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ACB-CLIN-CHEM-GEN  August 2007

ACB-CLIN-CHEM-GEN August 2007

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Subject:

Re: Is "POCT" all that it now seems accepted to be.

From:

Janice Still <[log in to unmask]>

Reply-To:

Janice Still <[log in to unmask]>

Date:

Tue, 14 Aug 2007 10:48:17 +0000

Content-Type:

text/plain

Parts/Attachments:

Parts/Attachments

text/plain (379 lines)

Rhodri Morgan, First Minister for Wales, speaking two years ago regarding POCT said "POCT does not have to be to laboratory standard; it needs to be good enough."

Mrs. J. Still,
POCT Manager,
Biochemistry Dept,
Watford General Hospital. 01923-217998.
The views expressed in this message are personal and do not reflect West Herts NHS Hospitals Trust policy.


----- Original Message ----
From: Jonathan G. Middle <[log in to unmask]>
To: [log in to unmask]
Sent: Tuesday, 14 August, 2007 10:53:46 AM
Subject: Re: Is "POCT" all that it now seems accepted to be.


I think that anything that encourages providers of POCT services to embrace quality management and accreditation is a good thing, but there is still the fundamental question of whether these systems are analytically valid and the results are comparable with main laboratory systems.  This can't assume that the results from the latter are analytically valid, as we know that many are not.  We still have huge problems with methods giving different results and, as a consequence, labs needing completely different reference ranges and clinical decision points.  We have further problems with variable interpretation of results and the lack of high quality evidence that tests are clinically useful in the first place.

It seems to be a hopeless task now to get these problems across to those who wish to re-configure laboratory medicine and use POCT in the front line to send patients them down different clinical pathways.  No politician or commissioner wants to know about 'problems' (all your results are the same wherever they come from aren't they?), and there are even members of our profession who want to warmly embrace this new service delivery infrastructure before establishing that tests results are correct and useful. (The pragmatists vs the purists debate again.) I used to be told by colleagues that all this didn't really matter because POCT had a 'different purpose', and it could always be backed up and checked by 'proper' tests at the local laboratory.  This may not be the case in the future.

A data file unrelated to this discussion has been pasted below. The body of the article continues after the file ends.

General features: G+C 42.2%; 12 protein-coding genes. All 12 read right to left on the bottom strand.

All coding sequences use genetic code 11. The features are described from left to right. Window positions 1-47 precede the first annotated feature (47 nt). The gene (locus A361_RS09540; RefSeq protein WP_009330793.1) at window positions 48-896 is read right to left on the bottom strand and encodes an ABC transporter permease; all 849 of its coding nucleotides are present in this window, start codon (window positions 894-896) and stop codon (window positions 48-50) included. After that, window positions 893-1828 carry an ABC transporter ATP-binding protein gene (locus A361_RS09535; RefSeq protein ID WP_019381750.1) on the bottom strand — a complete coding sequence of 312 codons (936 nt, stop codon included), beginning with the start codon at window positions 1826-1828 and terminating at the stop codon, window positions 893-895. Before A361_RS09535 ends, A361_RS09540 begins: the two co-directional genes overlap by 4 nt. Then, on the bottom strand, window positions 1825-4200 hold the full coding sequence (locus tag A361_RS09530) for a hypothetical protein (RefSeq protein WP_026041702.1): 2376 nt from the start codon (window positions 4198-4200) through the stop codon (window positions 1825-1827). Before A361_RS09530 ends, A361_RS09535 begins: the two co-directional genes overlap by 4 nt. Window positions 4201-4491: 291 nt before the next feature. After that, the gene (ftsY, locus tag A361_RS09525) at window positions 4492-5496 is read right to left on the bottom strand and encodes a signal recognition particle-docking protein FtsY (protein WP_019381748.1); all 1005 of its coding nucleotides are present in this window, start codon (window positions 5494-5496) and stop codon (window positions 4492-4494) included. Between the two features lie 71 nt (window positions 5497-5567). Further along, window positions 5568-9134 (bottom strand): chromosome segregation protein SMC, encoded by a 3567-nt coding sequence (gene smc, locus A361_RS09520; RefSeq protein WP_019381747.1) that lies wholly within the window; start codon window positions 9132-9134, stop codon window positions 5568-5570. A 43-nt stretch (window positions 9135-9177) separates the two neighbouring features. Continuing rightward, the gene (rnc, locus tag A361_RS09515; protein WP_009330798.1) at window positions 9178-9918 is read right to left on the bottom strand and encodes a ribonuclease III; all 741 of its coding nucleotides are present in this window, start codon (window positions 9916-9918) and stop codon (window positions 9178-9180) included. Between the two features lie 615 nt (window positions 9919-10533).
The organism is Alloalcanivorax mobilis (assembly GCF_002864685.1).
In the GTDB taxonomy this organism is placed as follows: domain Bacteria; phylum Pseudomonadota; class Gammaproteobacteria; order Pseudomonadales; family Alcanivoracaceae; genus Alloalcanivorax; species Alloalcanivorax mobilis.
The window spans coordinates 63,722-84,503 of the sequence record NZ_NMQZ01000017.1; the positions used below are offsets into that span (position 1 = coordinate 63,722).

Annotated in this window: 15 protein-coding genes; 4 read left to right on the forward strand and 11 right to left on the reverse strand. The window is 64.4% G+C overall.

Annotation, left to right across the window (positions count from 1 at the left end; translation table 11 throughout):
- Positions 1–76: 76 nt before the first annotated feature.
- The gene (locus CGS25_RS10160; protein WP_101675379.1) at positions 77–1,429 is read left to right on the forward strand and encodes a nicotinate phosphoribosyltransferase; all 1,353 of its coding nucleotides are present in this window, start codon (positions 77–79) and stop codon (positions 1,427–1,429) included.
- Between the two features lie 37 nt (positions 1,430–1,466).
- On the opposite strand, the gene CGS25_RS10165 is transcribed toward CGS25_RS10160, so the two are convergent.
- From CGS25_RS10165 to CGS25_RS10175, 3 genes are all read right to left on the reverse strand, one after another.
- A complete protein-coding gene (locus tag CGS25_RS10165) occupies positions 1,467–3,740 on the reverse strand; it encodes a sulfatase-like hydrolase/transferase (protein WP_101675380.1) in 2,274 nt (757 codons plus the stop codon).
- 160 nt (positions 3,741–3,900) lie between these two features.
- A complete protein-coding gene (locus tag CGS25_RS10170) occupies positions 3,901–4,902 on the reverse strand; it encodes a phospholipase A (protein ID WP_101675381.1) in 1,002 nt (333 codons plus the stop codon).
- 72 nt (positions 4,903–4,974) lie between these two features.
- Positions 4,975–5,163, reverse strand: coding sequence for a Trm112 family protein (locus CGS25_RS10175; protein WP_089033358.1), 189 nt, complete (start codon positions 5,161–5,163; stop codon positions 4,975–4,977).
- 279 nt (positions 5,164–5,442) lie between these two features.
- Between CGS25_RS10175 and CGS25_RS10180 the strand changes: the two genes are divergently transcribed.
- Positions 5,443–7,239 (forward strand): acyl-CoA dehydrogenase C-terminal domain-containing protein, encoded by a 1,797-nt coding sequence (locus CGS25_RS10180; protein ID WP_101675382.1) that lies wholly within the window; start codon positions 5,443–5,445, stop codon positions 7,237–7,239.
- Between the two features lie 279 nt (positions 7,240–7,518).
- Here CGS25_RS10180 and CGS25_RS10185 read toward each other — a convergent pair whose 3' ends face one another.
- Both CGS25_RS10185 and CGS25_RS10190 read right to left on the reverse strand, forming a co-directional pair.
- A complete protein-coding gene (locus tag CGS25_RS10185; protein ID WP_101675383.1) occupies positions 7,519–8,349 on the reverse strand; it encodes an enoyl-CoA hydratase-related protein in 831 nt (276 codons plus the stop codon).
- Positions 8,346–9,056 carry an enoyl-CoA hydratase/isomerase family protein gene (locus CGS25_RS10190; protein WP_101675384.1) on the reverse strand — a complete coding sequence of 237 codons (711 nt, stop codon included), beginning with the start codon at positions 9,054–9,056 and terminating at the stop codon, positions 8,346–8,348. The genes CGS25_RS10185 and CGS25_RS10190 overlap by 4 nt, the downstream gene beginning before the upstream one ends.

Those of you who watched Richard Dawkins (Enemies of Reason - Ch 4) last night might be tempted to speculate that like large swathes of our society who prefer to believe something because of how it makes them feel rather than what is supported by scientific evidence, laboratory medicine has now become infected by the POCT 'meme' and there is no going back! 

I have proposed at least twice before in this forum that we need an independent body that has the clear two-pronged mandate to examine the evidence for the clinical utility of laboratory investigations, and to enforce strict quality specifications (trueness, traceability, uncertainty, robustness to interference, linearity, recovery etc - all the things that used to be our bread and butter as scientists) on manufacturers of instruments, reagents and calibrators.  I believe that such a body is needed now more than ever.   
  
Jonathan

(I am on holiday!)

Dr Jonathan Middle
Deputy Director, UK NEQAS Birmingham
0121 414 7300, fax 0121 414 1179
-----------------------------------------------
Please use [log in to unmask] for PERSONAL work-related email
Please use [log in to unmask] for UK NEQAS service-related email
For work-unrelated personal email please ask for my private Gmail address
-----------------------------------------------
All opinions expressed in this email are mine alone and are not necessarily representative of the views of the UK NEQAS organisation, UK NEQAS Birmingham (Wolfson EQA Laboratory), University Hospital Birmingham NHS Foundation Trust or University of Birmingham.
------------------------------------------------